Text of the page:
Skip to content
Back Back to Insurance menu Go to Insurance
Back Back to Saga Money Go to Saga Money
Back Back to Saga Magazine menu Go to Magazine
Search Magazine

Mulled wine

Jonathan Goodall / 29 October 2015

Try this delicious blend of spices to mull your own wine, or use the spices with red grape juice for a non-alcoholic mulled wine.

Mulled wine
Mulling your own wine is extremely easy, just remember to taste as you go

Nothing tempts us into the Christmas kitchen quite like the tantalising aromas wafting from a pan of gently mulling wine. As the spices work their magic, the heady vapours fill the house with the very essence of Christmas, transforming the house into a home.

Even the fastidious Mrs Beeton, who favoured cloves, grated nutmeg and cinnamon, conceded there’s little point in being too precious about measurements and ingredients. So use this recipe as a guide. The golden rule is to taste as you go, especially for sweetness. And never allow your mulled wine to boil as the alcohol, which adds body as well as strength, will evaporate.

Choosing the right wine

Remember, thin, acidic plonk makes thin, acidic mulled plonk that no amount of spices can rectify. Soft, fruity reds like Tempranillo (as in Rioja) and Chilean Merlot work very well.

Non-alcoholic mulled wine

For an alcohol-free version replace the wine with red grape juice, or apple juice for a mulled cider effect. Blackcurrant juice is a popular substitute in Scandinavia, and a dash of pomegranate or cranberry juice adds festive flavour.


As an alternative to brandy, use port, dark rum or bourbon (sweeter than Scotch) for some cockle-warming oomph. Some recommend a splash of Southern Comfort but, again, watch the sweetness. Others add a cup of seriously strong Earl Grey tea for a complementary bergamot twist.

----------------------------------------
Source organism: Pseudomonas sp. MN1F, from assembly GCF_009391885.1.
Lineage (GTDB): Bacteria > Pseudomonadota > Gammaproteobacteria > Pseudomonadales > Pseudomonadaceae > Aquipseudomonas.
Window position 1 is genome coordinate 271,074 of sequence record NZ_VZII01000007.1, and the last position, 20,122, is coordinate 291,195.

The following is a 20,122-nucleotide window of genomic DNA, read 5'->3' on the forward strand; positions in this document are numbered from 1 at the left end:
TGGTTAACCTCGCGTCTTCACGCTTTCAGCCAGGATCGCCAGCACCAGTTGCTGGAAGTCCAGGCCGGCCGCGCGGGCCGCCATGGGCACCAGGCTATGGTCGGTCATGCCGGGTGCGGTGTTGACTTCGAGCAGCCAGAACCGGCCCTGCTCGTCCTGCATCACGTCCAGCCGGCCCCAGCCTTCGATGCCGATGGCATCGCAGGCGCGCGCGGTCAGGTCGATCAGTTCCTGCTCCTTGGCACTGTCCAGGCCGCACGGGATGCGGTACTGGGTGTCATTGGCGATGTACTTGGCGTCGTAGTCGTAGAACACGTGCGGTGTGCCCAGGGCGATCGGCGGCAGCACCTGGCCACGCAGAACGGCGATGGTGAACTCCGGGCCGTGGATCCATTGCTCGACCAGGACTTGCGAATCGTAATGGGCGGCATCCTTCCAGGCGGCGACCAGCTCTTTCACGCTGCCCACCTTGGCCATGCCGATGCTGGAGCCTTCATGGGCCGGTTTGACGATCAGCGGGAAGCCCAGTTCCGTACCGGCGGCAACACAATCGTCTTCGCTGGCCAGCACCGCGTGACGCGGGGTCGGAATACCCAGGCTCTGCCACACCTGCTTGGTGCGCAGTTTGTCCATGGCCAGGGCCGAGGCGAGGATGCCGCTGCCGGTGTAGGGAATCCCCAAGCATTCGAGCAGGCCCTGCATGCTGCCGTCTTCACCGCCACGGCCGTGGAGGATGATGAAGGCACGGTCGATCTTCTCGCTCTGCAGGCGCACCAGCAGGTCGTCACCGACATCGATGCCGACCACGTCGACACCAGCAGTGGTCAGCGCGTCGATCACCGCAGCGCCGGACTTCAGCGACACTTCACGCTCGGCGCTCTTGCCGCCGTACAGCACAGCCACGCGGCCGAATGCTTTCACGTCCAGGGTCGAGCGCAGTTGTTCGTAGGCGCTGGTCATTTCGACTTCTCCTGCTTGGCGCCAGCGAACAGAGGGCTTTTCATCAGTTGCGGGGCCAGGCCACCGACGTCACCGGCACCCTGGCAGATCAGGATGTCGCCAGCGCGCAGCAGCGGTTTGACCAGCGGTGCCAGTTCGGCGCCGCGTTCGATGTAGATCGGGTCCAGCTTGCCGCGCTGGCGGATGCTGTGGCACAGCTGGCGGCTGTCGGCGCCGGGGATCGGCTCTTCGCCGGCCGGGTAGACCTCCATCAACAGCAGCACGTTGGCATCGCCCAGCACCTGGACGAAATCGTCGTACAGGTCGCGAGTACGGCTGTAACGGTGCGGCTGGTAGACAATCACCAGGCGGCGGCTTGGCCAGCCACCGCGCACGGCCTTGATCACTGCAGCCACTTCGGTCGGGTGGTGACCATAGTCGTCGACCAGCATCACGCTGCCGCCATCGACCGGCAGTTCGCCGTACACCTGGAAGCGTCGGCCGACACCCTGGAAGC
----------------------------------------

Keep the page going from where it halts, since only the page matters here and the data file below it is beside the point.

Alternative spices could include grated ginger, coriander seeds, marjoram, dried fennel or a few crushed cardamom pods (go easy with the cardamom to avoid soapy flavours). Jamie Oliver adds a dried bay leaf and vanilla to his.

Whether you use an orange or a couple of clementines, satsumas or mandarins, I recommend peeling them and removing most of the pith to prevent undesired bitterness. A touch of grated zest, however, works wonders.

In my experience, few mulled wines benefit from additional sweetness, but, if you do add some sugar, white caster sugar dissolves quickest. For a slightly caramelized flavour soak brown sugar or demerara with brandy in a pan and warm it over a low flame till it turns into a golden syrup to pour into your mulled wine. A touch of maple syrup has a similar effect. Alternatively, sweeten it with honey.

Mulled wine ingredients

  • 1 bottle of red wine
  • 1 small cup of brandy
  • 1 cinnamon stick
  • 5 cloves
  • 1 orange (peeled)
  • 1 star anise (optional)
  • Sugar to taste (optional)

How to make

Heat the wine and spirit, very gently, in a pan (stainless steel and enamel pans are best as aluminium and copper can impart a metallic taste). 

Stud the peeled orange with cloves and add it, with the cinnamon and star anise. 

Continue to heat gently until “finger hot” (i.e. you can just bear to put your finger in it). Do not let it boil. 

Ladle into sturdy tumblers.

Before serving, you can remove unwanted floating objects with a slatted spoon, but I would just as soon fish out all the fruit from my summertime Pimms.

Garnish your mulled wine with a few blanched almonds or dried cranberries and serve with mince pies, roasted chestnuts or gingerbread.

If you want to try something different, try making your own mulled cider.


The opinions expressed are those of the author and are not held by Saga unless specifically stated. The material is for general information only and does not constitute investment, tax, legal, medical or other form of advice. You should not rely on this information to make (or refrain from making) any decisions. Always obtain independent, professional advice for your own particular situation.

Related Topics